Inspired Words

These are the experiences of our volunteers in Cambodia.

December 2009: Thoughts one month later.

Posted in Cambodia on January 25, 2010

It has been a month since most members of our team returned from our Developing World Connections (DWC) /Bridges Across Borders Southeast Asia trip to Cambodia. Jud and Jen both remained behind for extended travel in Southeast Asia – Jen going to Laos and Sri Lanka and Jud to Thailand and Myanmar. They seem to be in no hurry to come back to winter in North America.

It’s interesting that our collectively loquacious group appears to be encountering some difficulty expressing the magnitude of their Cambodia experience. Pictures, of course, speak volumes, and we keep in touch by email as busy schedules permit. We also plan to have a reunion party at Julie’s house in Santa Ynez, California, at the end of the month. Sadly, our Canadian comrades won’t be able to join us, but we hope they will be there in spirit and visit with us online by Skype. A few of us are already talking about participating in another DWC project, possibly in Peru at the end of this year or in early 2011. And we are all wondering what we can do to help relieve the massive human suffering in Haiti in some small way since we can’t immediately jump on a plane and start rebuilding.

Reflecting on the Cambodia trip, Susanne, from Santa Barbara, says one thing she has noticed is that she “didn't really appreciate what we went through” until she got home and could process it more clearly:

“While I was there everything was interesting, new and fun, but overwhelming as a whole with so much going on. Once I got home and began telling my story, I realized what a great experience it was helping other people who needed it. It's amazing that in just a few short days we were able to help build a home for a family! I keep picturing their faces, and wonder how they are doing right now in their new place. Everyone at home keeps saying they're proud of me, but it is really ME who is proud to have been a part of something like this.”

Heather reports from her home in Canada:

“My memory is full of visuals and my heart remembers the kindness and spirit of the people above anything else. Working so closely in the community and seeing the house built from start to finish are my most treasured thoughts. The sense of accomplishment that came from tying on that last stick to hold down the thatch was so fulfilling that I will be able to channel it in the future to help me to reach new goals. I am grateful to Cambodia, for being so beautiful in so many ways. I am grateful to DWC and to BABSEA for the programs that fostered the trip and brought together our terrific crew. No matter if we worked our hardest, or connected with the kids, I am confident that our team left a positive mark on the village and that we will be remembered for it. The trip has helped to recharge me and to find a bit of clarity on my life's direction. But the thing that keeps coming up is...where to next?!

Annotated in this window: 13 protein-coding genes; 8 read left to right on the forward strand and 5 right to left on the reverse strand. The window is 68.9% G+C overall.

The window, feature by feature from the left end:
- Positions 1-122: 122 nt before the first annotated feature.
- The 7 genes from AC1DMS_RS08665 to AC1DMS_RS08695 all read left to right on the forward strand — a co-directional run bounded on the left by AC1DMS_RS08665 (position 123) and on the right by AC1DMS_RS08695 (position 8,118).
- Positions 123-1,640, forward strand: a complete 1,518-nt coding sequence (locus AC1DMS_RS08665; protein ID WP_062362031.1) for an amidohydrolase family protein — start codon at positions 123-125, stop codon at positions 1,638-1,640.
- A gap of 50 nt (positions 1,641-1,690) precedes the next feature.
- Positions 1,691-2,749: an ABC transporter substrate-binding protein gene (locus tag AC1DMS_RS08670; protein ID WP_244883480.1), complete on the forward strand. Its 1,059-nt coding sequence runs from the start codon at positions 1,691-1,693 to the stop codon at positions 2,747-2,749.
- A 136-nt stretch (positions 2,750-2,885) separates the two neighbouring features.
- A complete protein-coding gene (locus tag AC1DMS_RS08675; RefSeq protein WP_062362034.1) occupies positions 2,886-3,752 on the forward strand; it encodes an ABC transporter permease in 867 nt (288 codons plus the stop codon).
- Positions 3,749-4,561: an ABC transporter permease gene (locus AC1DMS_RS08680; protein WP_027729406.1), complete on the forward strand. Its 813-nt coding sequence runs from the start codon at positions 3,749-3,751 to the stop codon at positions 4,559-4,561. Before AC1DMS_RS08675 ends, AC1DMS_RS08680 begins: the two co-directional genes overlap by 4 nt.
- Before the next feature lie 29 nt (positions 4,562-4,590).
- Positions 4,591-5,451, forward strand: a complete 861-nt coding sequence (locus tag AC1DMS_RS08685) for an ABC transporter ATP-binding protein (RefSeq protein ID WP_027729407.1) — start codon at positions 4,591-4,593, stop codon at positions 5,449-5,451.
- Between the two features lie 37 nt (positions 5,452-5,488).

I love Cambodia!”

Finally, from Karen, of Santa Barbara, your blog author:

A friend of mine who donated a silent auction item at one of our fund-raising events asked about my trip. I sent her some pictures and told her how I felt momentarily overcome by bittersweet emotions when it came time to leave the home we had built. The house-warning party was winding down, the sun was setting behind the distant hills, and the nearby rice fields reflected the twilight glow. I felt elation to be part of this adventure – I had helped create a home for a family in need. I also felt genuine sadness, knowing it was unlikely we would ever return to this place to see how the family has adjusted. So much had happened to change my world view in such a short time!

‘I feel really lousy complaining about the color of my brown kitchen cabinets,’ my friend said, nicely summing it up.

Later, coming home to the pre-Christmas hullabaloo made me even more poignantly aware of the enduring spirit of the Khmer people. Yes, the cities in Cambodia are chaotic. Yes, there is litter and pollution, and many roads and buildings are in disrepair. Yes, there are daily deprivations and stressors. Yes, many people there work very hard every single day and have few possessions to show for it. Yes, the Khmer people have been traumatized by years of conflict and the loss of loved ones in the genocide, and yes, there is a long way to go before there is a sound governmental infrastructure and true reconciliation can be achieved. However, one can see progress taking place everywhere as communities rebuild. And from my perspective, the rural people there seem to exude a kind of inner serenity and oneness with nature that we don’t typically enjoy here in the West.

I wonder, what do these Khmer people really think of us? Do they think we are just nuts for taking vacation time and spending our money to fly half way around the world to build houses, plant gardens, and install latrines? Our DWC and BABSEA contacts tell us the impact is tremendous, and we accept that. But because of the language barrier, we were never really able to get to the bottom of it with the families who directly benefited from our work. However, by all appearances, whatever they think of us, they certainly seem to truly appreciate the results. And we appreciate them, more than they will ever know.

Karen O'Hara
DWC Volunteer Participant
Cambodia, December 2009

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